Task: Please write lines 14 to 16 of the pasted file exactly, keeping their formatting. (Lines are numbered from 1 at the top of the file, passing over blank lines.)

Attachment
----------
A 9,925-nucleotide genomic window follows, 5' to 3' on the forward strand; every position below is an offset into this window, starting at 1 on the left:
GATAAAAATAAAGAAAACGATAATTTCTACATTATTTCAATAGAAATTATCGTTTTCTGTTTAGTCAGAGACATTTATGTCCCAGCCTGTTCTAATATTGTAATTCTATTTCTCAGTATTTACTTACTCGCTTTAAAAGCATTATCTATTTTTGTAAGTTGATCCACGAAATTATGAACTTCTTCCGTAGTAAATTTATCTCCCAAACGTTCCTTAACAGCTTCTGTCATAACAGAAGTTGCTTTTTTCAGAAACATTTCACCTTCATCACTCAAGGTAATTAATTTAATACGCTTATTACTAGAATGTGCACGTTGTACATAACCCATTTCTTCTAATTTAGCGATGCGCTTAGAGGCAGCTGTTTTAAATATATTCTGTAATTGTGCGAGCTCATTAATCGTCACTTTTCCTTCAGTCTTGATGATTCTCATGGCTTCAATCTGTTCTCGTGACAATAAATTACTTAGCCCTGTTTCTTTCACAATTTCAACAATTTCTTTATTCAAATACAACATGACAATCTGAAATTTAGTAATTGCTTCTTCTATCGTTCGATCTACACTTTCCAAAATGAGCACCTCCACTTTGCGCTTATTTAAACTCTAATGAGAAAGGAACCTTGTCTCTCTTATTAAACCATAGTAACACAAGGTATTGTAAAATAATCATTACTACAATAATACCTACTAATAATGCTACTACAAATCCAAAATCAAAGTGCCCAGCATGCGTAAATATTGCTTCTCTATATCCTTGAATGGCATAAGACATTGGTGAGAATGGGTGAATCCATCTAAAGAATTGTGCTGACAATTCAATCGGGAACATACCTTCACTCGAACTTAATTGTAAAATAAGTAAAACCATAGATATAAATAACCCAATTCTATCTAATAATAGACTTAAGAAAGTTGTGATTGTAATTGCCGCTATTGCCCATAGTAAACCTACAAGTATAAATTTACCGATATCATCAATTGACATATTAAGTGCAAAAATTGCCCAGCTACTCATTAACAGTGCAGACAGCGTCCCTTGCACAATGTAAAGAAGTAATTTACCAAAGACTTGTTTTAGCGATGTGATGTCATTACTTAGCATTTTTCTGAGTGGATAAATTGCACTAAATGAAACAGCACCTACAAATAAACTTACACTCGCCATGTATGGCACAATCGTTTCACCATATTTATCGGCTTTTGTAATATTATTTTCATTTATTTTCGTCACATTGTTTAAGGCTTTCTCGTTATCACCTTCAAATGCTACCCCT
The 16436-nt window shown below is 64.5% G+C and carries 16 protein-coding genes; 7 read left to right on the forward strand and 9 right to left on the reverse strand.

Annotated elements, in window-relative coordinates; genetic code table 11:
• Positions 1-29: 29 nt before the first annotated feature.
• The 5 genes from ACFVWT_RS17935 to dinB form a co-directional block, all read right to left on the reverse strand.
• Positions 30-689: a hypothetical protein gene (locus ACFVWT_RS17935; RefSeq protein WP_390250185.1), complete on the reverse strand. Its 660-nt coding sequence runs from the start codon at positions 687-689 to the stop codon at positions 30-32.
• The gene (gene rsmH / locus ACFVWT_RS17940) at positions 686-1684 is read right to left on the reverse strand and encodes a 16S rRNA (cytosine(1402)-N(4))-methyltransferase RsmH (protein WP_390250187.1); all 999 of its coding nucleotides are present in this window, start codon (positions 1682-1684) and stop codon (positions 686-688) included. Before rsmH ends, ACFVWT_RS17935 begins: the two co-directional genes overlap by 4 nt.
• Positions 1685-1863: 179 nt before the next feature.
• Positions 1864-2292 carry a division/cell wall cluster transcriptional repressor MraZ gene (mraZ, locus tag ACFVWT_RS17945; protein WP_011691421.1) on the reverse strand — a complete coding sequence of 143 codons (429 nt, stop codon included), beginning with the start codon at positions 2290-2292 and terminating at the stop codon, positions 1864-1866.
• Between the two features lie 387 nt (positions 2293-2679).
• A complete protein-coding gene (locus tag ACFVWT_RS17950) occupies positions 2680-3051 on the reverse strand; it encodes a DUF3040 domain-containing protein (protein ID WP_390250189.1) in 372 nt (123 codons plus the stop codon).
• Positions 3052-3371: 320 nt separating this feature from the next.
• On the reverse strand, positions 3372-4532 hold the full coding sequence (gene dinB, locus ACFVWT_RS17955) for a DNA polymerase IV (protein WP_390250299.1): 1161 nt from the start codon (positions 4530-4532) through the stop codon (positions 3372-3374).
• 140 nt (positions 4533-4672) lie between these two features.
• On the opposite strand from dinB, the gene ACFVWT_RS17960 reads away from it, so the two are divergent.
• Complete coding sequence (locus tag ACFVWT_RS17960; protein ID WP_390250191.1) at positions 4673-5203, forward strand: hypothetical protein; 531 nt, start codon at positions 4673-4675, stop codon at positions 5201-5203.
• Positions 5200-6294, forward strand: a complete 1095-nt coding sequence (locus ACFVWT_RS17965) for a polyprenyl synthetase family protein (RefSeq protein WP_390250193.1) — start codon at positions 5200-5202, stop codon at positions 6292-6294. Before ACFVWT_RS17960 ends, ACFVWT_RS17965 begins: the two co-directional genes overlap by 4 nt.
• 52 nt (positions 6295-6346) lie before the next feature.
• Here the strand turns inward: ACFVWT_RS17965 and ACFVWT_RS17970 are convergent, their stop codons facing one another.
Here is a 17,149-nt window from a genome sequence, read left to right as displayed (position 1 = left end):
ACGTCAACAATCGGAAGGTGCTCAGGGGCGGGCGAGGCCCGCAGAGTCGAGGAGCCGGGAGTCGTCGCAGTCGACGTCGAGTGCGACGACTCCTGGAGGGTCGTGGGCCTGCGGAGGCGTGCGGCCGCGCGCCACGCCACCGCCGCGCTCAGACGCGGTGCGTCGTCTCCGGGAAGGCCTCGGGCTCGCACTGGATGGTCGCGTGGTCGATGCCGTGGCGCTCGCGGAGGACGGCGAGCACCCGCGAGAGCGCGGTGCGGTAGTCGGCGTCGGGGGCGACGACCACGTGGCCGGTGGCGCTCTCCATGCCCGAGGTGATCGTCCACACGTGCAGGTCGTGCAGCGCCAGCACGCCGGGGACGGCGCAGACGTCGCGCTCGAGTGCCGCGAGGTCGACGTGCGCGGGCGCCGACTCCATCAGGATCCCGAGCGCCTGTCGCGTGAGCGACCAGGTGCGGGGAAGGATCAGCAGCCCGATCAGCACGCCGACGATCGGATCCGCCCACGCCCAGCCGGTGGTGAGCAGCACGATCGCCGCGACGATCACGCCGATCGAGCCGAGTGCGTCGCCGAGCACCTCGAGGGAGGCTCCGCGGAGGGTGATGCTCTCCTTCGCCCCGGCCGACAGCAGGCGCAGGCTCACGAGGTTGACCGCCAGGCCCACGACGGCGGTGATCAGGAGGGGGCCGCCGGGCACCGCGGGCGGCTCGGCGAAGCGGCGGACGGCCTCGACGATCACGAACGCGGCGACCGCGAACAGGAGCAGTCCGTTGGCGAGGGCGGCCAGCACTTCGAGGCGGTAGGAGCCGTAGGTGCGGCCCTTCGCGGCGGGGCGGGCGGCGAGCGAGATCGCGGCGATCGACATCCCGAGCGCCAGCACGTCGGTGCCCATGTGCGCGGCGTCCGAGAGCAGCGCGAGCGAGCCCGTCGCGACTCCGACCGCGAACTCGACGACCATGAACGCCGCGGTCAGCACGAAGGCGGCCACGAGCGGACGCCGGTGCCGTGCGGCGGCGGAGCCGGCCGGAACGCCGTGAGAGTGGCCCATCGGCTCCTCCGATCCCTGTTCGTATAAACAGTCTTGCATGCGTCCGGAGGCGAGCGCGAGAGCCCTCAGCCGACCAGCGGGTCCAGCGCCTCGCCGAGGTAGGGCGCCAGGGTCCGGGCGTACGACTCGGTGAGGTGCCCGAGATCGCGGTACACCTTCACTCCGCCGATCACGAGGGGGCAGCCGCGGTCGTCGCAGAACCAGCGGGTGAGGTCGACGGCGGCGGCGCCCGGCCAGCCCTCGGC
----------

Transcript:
• On the reverse strand, positions 3372-4532 hold the full coding sequence (gene dinB, locus ACFVWT_RS17955) for a DNA polymerase IV (protein WP_390250299.1): 1161 nt from the start codon (positions 4530-4532) through the stop codon (positions 3372-3374).
• 140 nt (positions 4533-4672) lie between these two features.
• On the opposite strand from dinB, the gene ACFVWT_RS17960 reads away from it, so the two are divergent.